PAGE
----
“That is a constant reminder for anyone who drives into St. Anthony and sees the publicity being presented,” Prior said.

Prior said the Daybell case has drawn more media attention than any other case he can remember in recent history. He said perhaps the only other case would be of the murder of George Floyd in Minneapolis, Minnesota.

“The reality is what we need to do is get this out of an area — that is a rural community that has made up their mind,” Prior said. “… If we were to move the case, Boise would be the best place to try to find jurors. … It just doesn’t make sense to keep it here.”

In his list of choices of locations for a trial, Prior said if Ada County is not chosen for a trial, he would then like Twin Falls County. Bannock County would be his third choice.

Wood conceded there had been a lot of pre-trial publicity, but that argued that publicity by itself does not require a change of venue. He also asserted that there is little evidence that anyone has been prejudiced against the case.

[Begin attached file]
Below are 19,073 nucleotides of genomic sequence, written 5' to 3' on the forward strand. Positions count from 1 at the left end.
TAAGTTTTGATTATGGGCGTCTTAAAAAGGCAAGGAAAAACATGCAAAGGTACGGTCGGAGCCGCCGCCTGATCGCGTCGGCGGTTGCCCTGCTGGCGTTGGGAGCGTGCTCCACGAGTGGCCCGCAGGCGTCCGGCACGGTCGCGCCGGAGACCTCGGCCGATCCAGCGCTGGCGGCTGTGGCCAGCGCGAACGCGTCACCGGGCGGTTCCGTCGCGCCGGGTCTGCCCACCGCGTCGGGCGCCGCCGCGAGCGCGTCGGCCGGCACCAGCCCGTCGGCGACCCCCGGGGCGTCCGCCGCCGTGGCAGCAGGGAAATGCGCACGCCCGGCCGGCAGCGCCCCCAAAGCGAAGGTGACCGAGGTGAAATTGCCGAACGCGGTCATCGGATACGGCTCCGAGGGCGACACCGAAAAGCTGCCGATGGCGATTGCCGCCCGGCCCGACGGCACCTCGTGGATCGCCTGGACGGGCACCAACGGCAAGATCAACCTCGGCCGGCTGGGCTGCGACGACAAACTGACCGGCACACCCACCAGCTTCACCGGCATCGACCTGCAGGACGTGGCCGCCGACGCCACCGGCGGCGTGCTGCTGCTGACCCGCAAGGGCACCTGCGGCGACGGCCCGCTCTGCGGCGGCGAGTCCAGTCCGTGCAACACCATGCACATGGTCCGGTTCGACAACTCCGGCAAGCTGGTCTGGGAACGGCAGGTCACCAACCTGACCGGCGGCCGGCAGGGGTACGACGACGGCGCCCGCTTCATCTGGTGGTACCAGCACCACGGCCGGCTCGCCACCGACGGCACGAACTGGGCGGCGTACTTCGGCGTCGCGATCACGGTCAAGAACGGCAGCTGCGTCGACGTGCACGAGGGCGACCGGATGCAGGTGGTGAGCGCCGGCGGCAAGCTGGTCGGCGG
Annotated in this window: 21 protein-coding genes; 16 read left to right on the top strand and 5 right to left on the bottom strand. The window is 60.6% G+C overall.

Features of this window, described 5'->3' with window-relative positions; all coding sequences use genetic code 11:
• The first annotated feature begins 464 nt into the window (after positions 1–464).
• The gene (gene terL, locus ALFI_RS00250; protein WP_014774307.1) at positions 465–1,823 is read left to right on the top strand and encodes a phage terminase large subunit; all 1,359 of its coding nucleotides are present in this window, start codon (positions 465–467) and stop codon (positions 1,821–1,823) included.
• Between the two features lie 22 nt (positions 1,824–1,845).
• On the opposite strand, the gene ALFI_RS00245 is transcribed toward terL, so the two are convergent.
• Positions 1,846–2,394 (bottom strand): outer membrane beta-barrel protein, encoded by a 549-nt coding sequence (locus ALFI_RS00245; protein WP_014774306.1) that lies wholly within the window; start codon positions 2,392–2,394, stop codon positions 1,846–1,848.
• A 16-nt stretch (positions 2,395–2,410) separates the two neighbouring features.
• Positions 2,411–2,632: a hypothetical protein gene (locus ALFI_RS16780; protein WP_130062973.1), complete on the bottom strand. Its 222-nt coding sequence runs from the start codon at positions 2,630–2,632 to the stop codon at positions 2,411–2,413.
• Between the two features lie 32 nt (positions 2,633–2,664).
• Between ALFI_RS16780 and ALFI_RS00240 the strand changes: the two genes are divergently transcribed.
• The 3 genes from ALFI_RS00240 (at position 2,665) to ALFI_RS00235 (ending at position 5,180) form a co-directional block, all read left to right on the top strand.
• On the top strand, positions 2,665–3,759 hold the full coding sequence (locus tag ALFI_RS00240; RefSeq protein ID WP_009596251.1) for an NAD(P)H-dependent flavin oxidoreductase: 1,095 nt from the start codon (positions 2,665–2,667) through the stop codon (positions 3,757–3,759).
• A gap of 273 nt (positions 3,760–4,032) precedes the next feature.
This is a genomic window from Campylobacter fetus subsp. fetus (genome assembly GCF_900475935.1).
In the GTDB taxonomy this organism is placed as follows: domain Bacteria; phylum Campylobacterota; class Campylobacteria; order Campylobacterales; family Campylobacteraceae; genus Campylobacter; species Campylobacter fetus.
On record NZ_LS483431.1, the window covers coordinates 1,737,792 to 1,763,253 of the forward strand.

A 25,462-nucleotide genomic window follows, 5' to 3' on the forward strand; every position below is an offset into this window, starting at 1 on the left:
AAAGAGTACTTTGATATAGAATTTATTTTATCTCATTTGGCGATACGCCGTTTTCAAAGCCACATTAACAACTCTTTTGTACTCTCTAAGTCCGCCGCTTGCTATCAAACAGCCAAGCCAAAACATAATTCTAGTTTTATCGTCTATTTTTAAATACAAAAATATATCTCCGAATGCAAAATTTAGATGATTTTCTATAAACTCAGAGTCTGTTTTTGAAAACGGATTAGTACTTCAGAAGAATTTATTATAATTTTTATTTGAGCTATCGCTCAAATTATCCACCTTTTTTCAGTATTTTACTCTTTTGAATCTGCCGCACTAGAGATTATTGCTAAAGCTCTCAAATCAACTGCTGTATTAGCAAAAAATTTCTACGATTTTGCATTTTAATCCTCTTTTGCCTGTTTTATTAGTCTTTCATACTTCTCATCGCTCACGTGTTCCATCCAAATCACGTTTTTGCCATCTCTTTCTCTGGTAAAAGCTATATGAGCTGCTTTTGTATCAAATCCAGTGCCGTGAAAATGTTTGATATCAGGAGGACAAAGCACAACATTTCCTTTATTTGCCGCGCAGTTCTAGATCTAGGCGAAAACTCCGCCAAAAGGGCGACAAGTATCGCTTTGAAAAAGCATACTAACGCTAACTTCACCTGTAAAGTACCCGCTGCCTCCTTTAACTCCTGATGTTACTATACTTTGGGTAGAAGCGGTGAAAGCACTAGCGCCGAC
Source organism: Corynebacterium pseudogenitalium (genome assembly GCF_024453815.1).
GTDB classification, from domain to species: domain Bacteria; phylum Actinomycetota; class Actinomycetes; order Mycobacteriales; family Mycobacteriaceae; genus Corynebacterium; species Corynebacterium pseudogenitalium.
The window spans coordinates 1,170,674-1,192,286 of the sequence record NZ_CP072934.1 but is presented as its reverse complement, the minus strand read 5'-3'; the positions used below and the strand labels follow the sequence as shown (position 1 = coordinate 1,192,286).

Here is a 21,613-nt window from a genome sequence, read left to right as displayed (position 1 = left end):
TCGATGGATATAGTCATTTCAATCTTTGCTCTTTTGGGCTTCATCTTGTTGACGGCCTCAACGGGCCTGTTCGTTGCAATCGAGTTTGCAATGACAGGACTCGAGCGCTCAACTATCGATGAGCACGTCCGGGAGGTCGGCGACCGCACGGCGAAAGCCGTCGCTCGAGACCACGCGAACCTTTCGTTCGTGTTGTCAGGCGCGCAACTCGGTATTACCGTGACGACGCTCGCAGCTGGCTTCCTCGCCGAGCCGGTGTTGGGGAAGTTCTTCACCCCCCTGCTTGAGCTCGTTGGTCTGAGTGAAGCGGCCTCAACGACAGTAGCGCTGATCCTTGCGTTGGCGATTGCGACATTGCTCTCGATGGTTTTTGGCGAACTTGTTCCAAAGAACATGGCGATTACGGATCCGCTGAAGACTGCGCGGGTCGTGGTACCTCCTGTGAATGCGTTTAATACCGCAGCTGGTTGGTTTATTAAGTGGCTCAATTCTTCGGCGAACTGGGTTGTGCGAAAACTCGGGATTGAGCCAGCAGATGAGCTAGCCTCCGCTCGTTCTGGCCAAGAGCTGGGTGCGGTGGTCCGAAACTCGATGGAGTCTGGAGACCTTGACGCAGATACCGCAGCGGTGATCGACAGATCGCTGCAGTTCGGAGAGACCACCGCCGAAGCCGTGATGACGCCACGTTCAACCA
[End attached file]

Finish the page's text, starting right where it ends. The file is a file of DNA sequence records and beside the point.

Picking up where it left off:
“Mr. Prior has not provided one witness to state they’ve been prejudiced. He has not provided one affidavit,” Wood said.

Earlier in the hearing, Prior tried to submit a survey into evidence. In February, Prior and Lori’s defense attorney, Mark Means, hired Ironwood insights, an Arizona marketing research firm to conduct a survey in Bonneville, Fremont, Jefferson and Madison counties on the Daybell case.

David Bryant, the vice-president of analytics for the company, testified about the survey that asked people their opinions about Daybell’s guilt or innocence.

Bryant testified that of the 177 people who took the survey, 82.4% said the couple was guilty, 3.4% said they were innocent until proven guilty and 11.4% needed more information to decide. Only one person who took the survey said Chad and Lori were not guilty. However, 6 out of 10 people said they felt Chad and Lori can get a fair trial in the four counties surveyed.

Eighteen of the people who took the survey were in Fremont County, according to Bryant. Fremont County census data shows there are a little over 13,000 people in the rural eastern Idaho county. Boyce ultimately ruled that because of the small number of Fremont County citizens who took the survey, the poll would not be considered in the change of venue hearing.